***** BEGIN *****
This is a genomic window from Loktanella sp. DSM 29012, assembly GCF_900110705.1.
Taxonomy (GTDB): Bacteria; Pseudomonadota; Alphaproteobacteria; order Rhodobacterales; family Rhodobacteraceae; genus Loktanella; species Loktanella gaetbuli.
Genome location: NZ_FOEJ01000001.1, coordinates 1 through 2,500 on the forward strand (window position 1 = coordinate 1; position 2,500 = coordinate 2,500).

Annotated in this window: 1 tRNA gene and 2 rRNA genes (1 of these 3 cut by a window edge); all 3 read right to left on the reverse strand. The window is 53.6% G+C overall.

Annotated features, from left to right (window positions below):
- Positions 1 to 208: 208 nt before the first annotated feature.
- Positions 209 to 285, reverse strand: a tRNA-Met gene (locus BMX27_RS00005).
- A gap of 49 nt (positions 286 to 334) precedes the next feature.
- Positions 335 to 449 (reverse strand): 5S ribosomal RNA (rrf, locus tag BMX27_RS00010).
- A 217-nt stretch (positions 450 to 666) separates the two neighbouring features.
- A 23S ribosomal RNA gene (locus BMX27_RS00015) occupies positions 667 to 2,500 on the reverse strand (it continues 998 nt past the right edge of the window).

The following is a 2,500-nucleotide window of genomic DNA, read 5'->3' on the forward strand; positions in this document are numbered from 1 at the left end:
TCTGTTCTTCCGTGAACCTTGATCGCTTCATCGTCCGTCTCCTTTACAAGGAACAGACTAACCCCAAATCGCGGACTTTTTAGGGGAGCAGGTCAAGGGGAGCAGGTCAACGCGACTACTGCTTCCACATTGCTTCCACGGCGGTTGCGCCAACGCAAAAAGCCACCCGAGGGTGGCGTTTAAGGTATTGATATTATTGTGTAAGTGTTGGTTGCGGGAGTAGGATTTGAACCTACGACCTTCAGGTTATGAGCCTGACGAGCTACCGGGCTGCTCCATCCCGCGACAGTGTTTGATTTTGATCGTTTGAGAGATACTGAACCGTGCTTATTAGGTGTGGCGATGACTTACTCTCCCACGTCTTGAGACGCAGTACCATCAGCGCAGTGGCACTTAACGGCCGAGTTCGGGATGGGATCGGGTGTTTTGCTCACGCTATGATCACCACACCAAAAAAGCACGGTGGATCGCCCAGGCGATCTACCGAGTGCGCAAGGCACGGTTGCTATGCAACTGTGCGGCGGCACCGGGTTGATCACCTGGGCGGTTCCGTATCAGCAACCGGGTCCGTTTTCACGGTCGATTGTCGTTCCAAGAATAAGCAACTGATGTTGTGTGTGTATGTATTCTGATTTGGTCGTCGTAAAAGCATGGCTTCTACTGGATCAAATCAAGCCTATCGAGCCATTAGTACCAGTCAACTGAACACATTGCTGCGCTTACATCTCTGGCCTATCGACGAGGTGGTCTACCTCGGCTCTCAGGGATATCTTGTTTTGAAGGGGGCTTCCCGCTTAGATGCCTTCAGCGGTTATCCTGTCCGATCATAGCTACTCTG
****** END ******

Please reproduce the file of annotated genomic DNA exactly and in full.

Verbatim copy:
This is a genomic window from Loktanella sp. DSM 29012, assembly GCF_900110705.1.
Taxonomy (GTDB): Bacteria; Pseudomonadota; Alphaproteobacteria; order Rhodobacterales; family Rhodobacteraceae; genus Loktanella; species Loktanella gaetbuli.
Genome location: NZ_FOEJ01000001.1, coordinates 1 through 2,500 on the forward strand (window position 1 = coordinate 1; position 2,500 = coordinate 2,500).

Annotated in this window: 1 tRNA gene and 2 rRNA genes (1 of these 3 cut by a window edge); all 3 read right to left on the reverse strand. The window is 53.6% G+C overall.

Annotated features, from left to right (window positions below):
- Positions 1 to 208: 208 nt before the first annotated feature.
- Positions 209 to 285, reverse strand: a tRNA-Met gene (locus BMX27_RS00005).
- A gap of 49 nt (positions 286 to 334) precedes the next feature.
- Positions 335 to 449 (reverse strand): 5S ribosomal RNA (rrf, locus tag BMX27_RS00010).
- A 217-nt stretch (positions 450 to 666) separates the two neighbouring features.
- A 23S ribosomal RNA gene (locus BMX27_RS00015) occupies positions 667 to 2,500 on the reverse strand (it continues 998 nt past the right edge of the window).

The following is a 2,500-nucleotide window of genomic DNA, read 5'->3' on the forward strand; positions in this document are numbered from 1 at the left end:
TCTGTTCTTCCGTGAACCTTGATCGCTTCATCGTCCGTCTCCTTTACAAGGAACAGACTAACCCCAAATCGCGGACTTTTTAGGGGAGCAGGTCAAGGGGAGCAGGTCAACGCGACTACTGCTTCCACATTGCTTCCACGGCGGTTGCGCCAACGCAAAAAGCCACCCGAGGGTGGCGTTTAAGGTATTGATATTATTGTGTAAGTGTTGGTTGCGGGAGTAGGATTTGAACCTACGACCTTCAGGTTATGAGCCTGACGAGCTACCGGGCTGCTCCATCCCGCGACAGTGTTTGATTTTGATCGTTTGAGAGATACTGAACCGTGCTTATTAGGTGTGGCGATGACTTACTCTCCCACGTCTTGAGACGCAGTACCATCAGCGCAGTGGCACTTAACGGCCGAGTTCGGGATGGGATCGGGTGTTTTGCTCACGCTATGATCACCACACCAAAAAAGCACGGTGGATCGCCCAGGCGATCTACCGAGTGCGCAAGGCACGGTTGCTATGCAACTGTGCGGCGGCACCGGGTTGATCACCTGGGCGGTTCCGTATCAGCAACCGGGTCCGTTTTCACGGTCGATTGTCGTTCCAAGAATAAGCAACTGATGTTGTGTGTGTATGTATTCTGATTTGGTCGTCGTAAAAGCATGGCTTCTACTGGATCAAATCAAGCCTATCGAGCCATTAGTACCAGTCAACTGAACACATTGCTGCGCTTACATCTCTGGCCTATCGACGAGGTGGTCTACCTCGGCTCTCAGGGATATCTTGTTTTGAAGGGGGCTTCCCGCTTAGATGCCTTCAGCGGTTATCCTGTCCGATCATAGCTACTCTG